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Little Big Tree is highly depictive of our current realities



A highly intriguing film, Little Big Tree embarks on a journey into the life of Renee (played by Donna Park), a young but already accomplished writer and poet.


Directed by Annabel Grace White and produced by Jaron Lanier, the film takes an up-close and personal approach in its delivery, following the protagonist through her daily life in its attempt to retell the plot.


Little Big Tree breaks the fourth wall and allows the film’s protagonist to directly address the audience, giving a detailed description of her life in this quasi-documentary drama.

This allows the viewer to almost interactively follow the actor around and become privy to her point of view. However, beyond the surface, the film slowly builds an underlying storyline, a story that may have become far too common during the Covid pandemic; protecting the family from the virus at all costs.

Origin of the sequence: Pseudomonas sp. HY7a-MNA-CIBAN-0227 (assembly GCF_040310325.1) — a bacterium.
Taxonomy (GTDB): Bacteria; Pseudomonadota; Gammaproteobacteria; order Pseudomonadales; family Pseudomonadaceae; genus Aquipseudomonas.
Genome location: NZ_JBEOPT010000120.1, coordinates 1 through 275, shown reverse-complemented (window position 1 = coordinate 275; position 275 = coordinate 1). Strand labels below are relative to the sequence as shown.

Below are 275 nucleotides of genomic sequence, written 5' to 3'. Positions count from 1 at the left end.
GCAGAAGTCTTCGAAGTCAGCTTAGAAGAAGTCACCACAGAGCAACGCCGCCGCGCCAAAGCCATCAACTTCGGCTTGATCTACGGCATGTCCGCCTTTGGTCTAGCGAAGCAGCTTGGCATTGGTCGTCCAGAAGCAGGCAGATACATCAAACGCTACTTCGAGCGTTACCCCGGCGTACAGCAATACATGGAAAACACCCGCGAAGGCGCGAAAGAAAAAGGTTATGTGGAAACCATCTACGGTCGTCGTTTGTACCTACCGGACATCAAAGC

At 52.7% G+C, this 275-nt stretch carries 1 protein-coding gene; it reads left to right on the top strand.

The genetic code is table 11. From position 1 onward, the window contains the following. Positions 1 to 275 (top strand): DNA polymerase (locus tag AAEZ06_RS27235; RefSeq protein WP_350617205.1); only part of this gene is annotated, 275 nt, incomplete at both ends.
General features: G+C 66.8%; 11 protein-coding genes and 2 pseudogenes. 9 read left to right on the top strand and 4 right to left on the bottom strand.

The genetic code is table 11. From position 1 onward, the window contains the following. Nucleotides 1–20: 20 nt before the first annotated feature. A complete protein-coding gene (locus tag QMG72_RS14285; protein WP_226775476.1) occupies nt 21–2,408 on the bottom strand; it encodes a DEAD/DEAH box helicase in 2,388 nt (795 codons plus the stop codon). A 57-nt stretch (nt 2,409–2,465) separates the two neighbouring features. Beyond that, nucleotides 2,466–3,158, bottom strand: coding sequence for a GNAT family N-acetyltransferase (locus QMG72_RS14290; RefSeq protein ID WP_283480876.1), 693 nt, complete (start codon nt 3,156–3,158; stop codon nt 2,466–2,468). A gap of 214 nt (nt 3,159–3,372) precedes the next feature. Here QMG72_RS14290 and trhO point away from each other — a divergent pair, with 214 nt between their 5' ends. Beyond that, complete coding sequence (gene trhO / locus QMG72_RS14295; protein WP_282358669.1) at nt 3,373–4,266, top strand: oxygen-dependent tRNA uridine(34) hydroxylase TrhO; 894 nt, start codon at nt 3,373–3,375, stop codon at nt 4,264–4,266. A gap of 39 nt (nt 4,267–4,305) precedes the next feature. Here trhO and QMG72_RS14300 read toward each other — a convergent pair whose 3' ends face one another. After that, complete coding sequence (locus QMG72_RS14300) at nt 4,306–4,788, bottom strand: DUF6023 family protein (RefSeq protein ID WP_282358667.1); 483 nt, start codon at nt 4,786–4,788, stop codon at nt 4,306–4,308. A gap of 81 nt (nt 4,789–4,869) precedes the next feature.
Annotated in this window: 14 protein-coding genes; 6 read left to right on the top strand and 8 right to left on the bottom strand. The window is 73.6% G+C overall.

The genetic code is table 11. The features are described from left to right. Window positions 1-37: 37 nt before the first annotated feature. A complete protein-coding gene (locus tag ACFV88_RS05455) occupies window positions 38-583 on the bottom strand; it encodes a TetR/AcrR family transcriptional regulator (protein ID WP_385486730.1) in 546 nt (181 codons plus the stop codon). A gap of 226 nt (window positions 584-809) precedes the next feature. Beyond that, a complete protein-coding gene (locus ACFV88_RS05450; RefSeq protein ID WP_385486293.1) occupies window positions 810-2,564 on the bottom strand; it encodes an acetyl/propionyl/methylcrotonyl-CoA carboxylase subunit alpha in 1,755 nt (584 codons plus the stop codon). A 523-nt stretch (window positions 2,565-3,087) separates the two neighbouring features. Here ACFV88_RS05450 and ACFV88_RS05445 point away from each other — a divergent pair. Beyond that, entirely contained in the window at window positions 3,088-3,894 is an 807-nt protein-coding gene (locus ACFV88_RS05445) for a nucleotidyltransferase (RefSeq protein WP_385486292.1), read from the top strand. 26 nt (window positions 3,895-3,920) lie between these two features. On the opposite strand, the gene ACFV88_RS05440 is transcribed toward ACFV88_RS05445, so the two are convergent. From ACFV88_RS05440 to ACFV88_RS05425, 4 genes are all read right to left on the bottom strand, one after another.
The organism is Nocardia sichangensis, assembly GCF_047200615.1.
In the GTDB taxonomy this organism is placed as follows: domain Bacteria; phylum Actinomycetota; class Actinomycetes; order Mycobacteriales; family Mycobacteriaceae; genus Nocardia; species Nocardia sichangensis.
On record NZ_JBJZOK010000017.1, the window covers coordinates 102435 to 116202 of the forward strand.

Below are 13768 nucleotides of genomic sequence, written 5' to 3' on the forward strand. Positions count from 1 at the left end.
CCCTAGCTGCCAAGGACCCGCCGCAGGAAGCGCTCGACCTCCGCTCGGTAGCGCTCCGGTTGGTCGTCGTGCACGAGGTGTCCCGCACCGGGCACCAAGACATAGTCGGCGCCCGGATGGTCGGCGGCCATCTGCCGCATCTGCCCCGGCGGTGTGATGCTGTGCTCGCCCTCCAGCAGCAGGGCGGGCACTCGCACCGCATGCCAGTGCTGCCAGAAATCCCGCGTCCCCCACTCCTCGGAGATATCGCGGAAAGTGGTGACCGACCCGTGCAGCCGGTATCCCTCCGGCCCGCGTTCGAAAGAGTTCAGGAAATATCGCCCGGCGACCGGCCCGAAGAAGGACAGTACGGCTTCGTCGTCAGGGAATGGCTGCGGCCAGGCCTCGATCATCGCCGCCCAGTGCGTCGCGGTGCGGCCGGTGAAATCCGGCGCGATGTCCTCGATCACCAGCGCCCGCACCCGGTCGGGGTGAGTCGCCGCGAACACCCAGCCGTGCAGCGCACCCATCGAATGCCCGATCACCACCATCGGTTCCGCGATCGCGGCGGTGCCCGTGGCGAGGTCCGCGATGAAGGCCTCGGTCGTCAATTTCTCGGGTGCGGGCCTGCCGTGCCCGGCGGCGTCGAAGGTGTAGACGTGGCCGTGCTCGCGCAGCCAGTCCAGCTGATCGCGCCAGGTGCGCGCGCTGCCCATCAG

Renee, a young, upwardly mobile and already relatively famous writer, is forced to live by herself when the Janssens, her hitherto gracious hosts, decide that due to her negligence to Covid guidelines, she is a health risk to their aged grandmother. Left to her own devices and without friends to stay with, Renee is now forced to relocate and learn to live on her own. The film also briefly touches on various themes such as feminism, through Renee’s successful book 'Georgina’s Rocket' and its predominantly female cast.


Fine camerawork by Olivia Tan, evocative background tracks from Perry Jones’ original score, and the seamless editing and directing are all aspects of the film that contribute to an overall very inspirational picture.


Little Big Tree is a well-rounded film; highly depictive of our current realities and a true must-watch gem.